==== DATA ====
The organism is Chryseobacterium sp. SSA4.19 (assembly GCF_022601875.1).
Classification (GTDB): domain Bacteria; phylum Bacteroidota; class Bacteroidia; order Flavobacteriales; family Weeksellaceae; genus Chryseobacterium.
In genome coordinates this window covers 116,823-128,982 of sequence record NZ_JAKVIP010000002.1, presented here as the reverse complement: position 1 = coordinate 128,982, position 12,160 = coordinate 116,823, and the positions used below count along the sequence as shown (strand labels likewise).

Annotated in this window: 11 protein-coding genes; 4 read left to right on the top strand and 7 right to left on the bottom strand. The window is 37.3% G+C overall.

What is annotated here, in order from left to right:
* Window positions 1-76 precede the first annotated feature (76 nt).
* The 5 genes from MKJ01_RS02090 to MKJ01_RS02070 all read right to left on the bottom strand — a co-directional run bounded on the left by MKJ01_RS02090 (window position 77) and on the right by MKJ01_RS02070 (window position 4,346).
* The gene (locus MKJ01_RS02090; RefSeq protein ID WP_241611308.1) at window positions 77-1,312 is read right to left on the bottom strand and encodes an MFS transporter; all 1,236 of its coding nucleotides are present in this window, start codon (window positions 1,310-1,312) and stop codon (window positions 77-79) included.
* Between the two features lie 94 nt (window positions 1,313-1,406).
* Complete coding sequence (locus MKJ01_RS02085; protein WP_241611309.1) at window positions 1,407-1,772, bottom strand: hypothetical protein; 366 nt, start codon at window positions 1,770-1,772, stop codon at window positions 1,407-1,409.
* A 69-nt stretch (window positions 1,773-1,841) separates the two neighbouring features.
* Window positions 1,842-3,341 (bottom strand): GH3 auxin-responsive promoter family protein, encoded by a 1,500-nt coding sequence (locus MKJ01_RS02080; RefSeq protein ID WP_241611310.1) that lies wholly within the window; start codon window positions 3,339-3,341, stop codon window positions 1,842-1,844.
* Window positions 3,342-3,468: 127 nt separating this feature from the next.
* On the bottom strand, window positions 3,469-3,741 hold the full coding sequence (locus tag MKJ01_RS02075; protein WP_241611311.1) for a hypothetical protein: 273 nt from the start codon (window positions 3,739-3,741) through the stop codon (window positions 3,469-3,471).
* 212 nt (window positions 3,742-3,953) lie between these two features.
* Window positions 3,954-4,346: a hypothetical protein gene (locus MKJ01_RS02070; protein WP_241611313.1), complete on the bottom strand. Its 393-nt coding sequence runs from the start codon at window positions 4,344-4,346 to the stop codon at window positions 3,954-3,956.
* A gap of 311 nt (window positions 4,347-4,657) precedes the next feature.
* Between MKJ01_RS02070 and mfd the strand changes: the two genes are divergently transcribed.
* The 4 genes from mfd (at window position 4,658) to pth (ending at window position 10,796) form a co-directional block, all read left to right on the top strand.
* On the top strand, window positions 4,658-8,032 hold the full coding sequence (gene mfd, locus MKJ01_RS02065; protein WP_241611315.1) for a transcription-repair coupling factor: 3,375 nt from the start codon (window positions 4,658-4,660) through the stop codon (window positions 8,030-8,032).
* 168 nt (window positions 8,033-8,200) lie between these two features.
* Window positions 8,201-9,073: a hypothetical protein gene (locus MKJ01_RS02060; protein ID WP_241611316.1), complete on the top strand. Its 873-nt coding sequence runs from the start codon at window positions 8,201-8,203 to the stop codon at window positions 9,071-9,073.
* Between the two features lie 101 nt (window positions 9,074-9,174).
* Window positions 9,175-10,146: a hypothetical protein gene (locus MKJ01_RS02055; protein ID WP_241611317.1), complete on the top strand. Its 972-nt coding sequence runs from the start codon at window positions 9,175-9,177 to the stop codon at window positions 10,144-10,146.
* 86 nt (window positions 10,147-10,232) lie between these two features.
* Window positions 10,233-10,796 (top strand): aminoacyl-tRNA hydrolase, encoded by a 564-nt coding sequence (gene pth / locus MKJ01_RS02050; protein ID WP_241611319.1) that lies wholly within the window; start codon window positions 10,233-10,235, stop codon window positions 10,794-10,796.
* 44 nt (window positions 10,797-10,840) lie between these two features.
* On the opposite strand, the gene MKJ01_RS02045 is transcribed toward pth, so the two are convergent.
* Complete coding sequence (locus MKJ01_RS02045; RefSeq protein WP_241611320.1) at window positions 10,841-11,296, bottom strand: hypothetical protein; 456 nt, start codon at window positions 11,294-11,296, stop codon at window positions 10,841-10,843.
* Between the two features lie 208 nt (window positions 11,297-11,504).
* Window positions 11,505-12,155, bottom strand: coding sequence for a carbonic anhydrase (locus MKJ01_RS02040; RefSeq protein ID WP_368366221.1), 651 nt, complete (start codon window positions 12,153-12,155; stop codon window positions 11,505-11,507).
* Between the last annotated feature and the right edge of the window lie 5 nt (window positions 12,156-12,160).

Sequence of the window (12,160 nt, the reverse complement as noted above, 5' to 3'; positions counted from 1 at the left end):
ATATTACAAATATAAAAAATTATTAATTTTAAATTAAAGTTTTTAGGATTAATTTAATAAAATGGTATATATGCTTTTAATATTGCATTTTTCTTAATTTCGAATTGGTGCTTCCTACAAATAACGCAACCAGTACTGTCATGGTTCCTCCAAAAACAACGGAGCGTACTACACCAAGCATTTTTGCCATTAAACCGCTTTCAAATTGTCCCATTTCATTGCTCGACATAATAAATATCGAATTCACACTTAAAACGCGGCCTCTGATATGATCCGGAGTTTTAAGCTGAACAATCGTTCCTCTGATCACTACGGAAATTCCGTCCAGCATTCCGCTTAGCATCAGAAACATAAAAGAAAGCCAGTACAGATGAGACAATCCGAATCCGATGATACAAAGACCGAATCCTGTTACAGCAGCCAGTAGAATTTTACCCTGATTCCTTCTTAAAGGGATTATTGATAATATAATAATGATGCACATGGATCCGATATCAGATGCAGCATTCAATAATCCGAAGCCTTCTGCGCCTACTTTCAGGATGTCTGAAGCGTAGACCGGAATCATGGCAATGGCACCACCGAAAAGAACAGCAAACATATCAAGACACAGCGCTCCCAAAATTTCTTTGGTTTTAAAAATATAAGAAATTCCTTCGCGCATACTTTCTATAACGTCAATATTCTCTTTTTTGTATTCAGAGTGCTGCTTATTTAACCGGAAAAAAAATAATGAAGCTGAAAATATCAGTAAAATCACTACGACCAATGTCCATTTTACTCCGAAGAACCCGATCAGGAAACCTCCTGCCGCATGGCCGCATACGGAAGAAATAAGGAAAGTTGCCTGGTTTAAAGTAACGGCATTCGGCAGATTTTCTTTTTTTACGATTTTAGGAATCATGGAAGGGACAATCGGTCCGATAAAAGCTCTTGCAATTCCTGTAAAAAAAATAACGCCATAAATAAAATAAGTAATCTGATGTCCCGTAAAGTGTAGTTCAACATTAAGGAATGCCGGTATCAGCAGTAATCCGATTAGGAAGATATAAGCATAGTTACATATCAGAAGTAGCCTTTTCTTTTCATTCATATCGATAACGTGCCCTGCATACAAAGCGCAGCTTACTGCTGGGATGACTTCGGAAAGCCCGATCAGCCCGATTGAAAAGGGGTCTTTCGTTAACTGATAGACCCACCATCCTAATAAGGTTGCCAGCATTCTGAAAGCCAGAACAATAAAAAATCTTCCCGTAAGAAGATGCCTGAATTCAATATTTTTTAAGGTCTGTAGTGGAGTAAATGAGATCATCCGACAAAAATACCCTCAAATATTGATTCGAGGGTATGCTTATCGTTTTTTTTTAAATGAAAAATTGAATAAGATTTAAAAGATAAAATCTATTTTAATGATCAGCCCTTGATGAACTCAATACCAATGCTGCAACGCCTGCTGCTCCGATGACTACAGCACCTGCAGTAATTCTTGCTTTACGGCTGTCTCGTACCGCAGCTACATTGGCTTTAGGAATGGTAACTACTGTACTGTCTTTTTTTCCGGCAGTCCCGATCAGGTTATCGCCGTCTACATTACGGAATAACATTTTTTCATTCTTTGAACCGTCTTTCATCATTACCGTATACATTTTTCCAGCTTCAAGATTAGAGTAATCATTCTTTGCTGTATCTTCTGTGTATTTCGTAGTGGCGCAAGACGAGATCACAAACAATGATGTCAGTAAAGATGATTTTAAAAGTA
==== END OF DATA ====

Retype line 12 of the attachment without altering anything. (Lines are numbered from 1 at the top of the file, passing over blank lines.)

* Window positions 1,842-3,341 (bottom strand): GH3 auxin-responsive promoter family protein, encoded by a 1,500-nt coding sequence (locus MKJ01_RS02080; RefSeq protein ID WP_241611310.1) that lies wholly within the window; start codon window positions 3,339-3,341, stop codon window positions 1,842-1,844.